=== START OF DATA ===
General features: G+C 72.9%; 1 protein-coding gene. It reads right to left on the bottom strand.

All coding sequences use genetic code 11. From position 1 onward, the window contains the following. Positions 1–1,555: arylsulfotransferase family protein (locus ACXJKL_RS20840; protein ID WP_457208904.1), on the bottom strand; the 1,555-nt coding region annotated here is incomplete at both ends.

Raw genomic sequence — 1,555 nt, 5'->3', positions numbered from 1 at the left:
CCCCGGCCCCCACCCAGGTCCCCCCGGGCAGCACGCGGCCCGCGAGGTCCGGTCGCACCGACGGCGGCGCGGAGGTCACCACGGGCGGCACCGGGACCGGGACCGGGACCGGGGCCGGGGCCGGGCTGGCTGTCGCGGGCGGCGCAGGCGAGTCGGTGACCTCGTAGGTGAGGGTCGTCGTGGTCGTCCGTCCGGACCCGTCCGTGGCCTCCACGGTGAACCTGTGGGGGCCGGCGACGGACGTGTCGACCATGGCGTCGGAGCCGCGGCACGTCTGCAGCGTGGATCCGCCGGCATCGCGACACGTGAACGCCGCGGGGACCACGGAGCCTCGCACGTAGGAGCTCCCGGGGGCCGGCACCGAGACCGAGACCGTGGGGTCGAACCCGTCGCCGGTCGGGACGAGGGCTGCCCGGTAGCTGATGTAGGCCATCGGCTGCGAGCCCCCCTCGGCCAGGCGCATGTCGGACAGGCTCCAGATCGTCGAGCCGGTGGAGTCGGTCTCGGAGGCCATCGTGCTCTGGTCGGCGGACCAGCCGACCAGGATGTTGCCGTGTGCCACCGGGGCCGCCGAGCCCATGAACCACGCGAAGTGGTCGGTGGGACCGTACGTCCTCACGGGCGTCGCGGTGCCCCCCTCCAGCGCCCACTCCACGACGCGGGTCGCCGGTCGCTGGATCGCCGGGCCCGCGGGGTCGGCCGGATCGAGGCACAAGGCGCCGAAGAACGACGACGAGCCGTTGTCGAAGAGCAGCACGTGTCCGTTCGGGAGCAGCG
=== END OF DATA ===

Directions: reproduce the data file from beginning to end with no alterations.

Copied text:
General features: G+C 72.9%; 1 protein-coding gene. It reads right to left on the bottom strand.

All coding sequences use genetic code 11. From position 1 onward, the window contains the following. Positions 1–1,555: arylsulfotransferase family protein (locus ACXJKL_RS20840; protein ID WP_457208904.1), on the bottom strand; the 1,555-nt coding region annotated here is incomplete at both ends.

Raw genomic sequence — 1,555 nt, 5'->3', positions numbered from 1 at the left:
CCCCGGCCCCCACCCAGGTCCCCCCGGGCAGCACGCGGCCCGCGAGGTCCGGTCGCACCGACGGCGGCGCGGAGGTCACCACGGGCGGCACCGGGACCGGGACCGGGACCGGGGCCGGGGCCGGGCTGGCTGTCGCGGGCGGCGCAGGCGAGTCGGTGACCTCGTAGGTGAGGGTCGTCGTGGTCGTCCGTCCGGACCCGTCCGTGGCCTCCACGGTGAACCTGTGGGGGCCGGCGACGGACGTGTCGACCATGGCGTCGGAGCCGCGGCACGTCTGCAGCGTGGATCCGCCGGCATCGCGACACGTGAACGCCGCGGGGACCACGGAGCCTCGCACGTAGGAGCTCCCGGGGGCCGGCACCGAGACCGAGACCGTGGGGTCGAACCCGTCGCCGGTCGGGACGAGGGCTGCCCGGTAGCTGATGTAGGCCATCGGCTGCGAGCCCCCCTCGGCCAGGCGCATGTCGGACAGGCTCCAGATCGTCGAGCCGGTGGAGTCGGTCTCGGAGGCCATCGTGCTCTGGTCGGCGGACCAGCCGACCAGGATGTTGCCGTGTGCCACCGGGGCCGCCGAGCCCATGAACCACGCGAAGTGGTCGGTGGGACCGTACGTCCTCACGGGCGTCGCGGTGCCCCCCTCCAGCGCCCACTCCACGACGCGGGTCGCCGGTCGCTGGATCGCCGGGCCCGCGGGGTCGGCCGGATCGAGGCACAAGGCGCCGAAGAACGACGACGAGCCGTTGTCGAAGAGCAGCACGTGTCCGTTCGGGAGCAGCG